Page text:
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Return to the Lord

Read: Lamentations 3:37-50

Let us test and examine our ways. (v. 40)

The Hebrew verb often translated “repent” means, literally, “to turn” or “to return.” Repentance, in other words, isn’t simply a change of heart and mind; it’s a radical change in direction.

By the time of the exile, the Israelites had spent centuries running from God. They plunged so deep into their sin that infidelity and idolatry had become instinct. God’s people were so out of touch with God that they no longer knew the difference between good and evil—which is the default state of the human heart without God. In Jeremiah 17:9 the prophet observes, “The heart is deceitful above all things, and desperately sick.”

Humanity’s only hope is to be forced to examine our ways. God used the exile to stop his people in their tracks. God uses other disruptive circumstances in our lives to get our attention and invite our reflection. Such disruptions are not punishment. Remember, God spent his punishment at the cross of Jesus Christ (Rom. 8:1). True punishment would be for God to let us go, allowing us to pursue life without him. Life without God is no life at all. Through Isaiah, God beckons us with these words: “In repentance and rest is your salvation, in quietness and trust is your strength” (Isa. 30:15 NIV).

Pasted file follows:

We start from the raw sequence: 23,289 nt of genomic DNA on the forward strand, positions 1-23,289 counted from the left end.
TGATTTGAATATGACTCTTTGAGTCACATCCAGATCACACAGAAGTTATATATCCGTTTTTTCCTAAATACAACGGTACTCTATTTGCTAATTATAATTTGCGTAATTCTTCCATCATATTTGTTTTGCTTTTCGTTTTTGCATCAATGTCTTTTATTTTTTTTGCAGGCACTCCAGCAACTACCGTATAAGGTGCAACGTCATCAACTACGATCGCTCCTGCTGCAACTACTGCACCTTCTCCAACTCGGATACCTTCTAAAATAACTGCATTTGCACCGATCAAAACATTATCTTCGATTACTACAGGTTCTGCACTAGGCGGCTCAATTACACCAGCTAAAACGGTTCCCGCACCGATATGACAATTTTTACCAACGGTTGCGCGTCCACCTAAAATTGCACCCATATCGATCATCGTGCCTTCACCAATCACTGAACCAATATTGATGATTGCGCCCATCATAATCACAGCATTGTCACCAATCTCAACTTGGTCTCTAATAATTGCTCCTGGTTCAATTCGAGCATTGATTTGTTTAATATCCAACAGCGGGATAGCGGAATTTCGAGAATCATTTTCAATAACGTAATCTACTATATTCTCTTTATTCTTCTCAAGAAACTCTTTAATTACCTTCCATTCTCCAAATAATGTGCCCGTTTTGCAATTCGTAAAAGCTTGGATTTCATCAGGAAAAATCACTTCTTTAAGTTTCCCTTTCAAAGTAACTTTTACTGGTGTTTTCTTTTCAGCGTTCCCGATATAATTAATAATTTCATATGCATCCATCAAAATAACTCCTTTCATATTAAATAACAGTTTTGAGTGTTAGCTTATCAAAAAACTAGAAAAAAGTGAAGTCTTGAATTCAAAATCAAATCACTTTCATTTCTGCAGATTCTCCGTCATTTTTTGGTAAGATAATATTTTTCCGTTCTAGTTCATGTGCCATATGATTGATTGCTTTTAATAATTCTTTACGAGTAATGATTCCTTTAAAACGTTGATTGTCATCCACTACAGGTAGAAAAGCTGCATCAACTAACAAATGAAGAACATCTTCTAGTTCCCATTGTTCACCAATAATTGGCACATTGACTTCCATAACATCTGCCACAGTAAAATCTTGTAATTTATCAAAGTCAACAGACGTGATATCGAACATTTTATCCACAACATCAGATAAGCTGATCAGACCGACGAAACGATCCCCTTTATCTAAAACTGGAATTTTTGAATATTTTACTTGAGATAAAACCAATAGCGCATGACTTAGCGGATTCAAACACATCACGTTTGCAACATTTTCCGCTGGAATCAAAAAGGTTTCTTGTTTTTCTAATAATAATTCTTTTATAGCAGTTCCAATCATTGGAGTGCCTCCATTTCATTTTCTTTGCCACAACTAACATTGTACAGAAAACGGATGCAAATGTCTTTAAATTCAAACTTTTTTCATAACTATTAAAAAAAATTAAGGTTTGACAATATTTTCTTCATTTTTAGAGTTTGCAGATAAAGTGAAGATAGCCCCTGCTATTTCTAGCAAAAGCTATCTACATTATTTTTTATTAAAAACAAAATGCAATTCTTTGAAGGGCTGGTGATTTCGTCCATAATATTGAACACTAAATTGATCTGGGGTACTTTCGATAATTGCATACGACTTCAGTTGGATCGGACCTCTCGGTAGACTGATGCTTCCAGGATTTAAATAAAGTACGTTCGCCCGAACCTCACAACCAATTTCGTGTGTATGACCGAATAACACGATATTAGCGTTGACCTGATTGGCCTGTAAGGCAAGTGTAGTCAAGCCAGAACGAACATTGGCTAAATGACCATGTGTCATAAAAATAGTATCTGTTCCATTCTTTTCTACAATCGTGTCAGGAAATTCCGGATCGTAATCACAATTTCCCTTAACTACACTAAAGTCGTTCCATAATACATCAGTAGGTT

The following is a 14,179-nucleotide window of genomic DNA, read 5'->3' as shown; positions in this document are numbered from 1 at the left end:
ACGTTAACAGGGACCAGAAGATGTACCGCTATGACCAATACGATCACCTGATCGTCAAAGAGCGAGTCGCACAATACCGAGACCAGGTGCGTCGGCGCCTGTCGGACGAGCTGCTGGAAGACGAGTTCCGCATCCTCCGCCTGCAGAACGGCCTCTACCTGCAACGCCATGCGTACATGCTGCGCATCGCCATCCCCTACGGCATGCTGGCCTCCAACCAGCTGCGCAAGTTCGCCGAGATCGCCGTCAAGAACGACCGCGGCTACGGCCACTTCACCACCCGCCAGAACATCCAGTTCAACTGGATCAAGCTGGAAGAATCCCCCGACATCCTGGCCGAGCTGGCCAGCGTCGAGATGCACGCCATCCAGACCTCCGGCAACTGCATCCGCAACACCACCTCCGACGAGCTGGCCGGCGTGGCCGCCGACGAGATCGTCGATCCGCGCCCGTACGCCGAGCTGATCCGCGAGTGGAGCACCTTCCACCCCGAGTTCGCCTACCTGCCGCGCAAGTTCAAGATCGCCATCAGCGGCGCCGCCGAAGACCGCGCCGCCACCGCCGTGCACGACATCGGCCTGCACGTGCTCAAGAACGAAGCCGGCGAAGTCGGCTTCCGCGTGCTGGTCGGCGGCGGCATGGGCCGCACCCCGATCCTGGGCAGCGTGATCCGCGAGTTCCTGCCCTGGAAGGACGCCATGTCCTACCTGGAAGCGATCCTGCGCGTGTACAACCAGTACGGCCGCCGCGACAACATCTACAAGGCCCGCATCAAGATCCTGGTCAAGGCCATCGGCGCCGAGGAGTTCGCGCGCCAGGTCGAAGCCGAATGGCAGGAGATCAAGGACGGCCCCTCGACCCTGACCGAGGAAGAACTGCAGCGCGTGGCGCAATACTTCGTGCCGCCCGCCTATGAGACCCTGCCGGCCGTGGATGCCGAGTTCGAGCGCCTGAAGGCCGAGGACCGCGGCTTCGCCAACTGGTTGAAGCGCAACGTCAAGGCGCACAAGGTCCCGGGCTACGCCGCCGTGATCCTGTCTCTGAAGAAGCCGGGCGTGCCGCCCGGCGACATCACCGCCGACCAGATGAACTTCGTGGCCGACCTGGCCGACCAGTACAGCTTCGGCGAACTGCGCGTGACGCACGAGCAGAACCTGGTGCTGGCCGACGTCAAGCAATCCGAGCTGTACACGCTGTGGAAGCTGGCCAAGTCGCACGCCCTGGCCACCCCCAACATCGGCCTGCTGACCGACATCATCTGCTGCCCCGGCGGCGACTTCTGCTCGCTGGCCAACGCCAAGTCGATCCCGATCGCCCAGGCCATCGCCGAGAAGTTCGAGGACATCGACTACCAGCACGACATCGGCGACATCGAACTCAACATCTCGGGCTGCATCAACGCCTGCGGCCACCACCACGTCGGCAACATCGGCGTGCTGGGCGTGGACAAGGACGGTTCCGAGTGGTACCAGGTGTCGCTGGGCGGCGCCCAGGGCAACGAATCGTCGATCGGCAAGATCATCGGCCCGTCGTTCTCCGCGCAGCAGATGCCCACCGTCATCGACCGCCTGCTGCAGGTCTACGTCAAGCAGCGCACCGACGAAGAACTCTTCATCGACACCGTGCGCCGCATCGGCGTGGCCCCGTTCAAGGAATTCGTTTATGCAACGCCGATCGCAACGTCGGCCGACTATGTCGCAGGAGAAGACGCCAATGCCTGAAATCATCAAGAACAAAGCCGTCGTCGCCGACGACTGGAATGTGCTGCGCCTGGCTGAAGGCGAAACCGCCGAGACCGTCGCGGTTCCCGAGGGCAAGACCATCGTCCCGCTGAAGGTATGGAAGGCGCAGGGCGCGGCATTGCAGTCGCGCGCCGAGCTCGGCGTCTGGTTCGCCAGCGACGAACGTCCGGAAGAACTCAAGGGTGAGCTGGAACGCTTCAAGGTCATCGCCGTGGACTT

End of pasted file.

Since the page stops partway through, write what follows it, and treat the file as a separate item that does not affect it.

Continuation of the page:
If you’re experiencing difficulty or disruption, stop and examine your ways. Are you trying to live by your own strength? Are you ignoring God’s best way for your life? God wants nothing more than the abundant, eternal life secured for us by the Savior. Turn and return to him.

As you pray, ask God to lead you back to himself.

About the Author

Ben Van Arragon

Ben Van Arragon is the Minister of Worship and Leadership at Plymouth Heights Christian Reformed Church in Grand Rapids, Michigan. He preaches and teaches the Bible in church, online, and anywhere else he has the opportunity.

This entry is part 12 of 15 in the series Lamentations: When God is Silent
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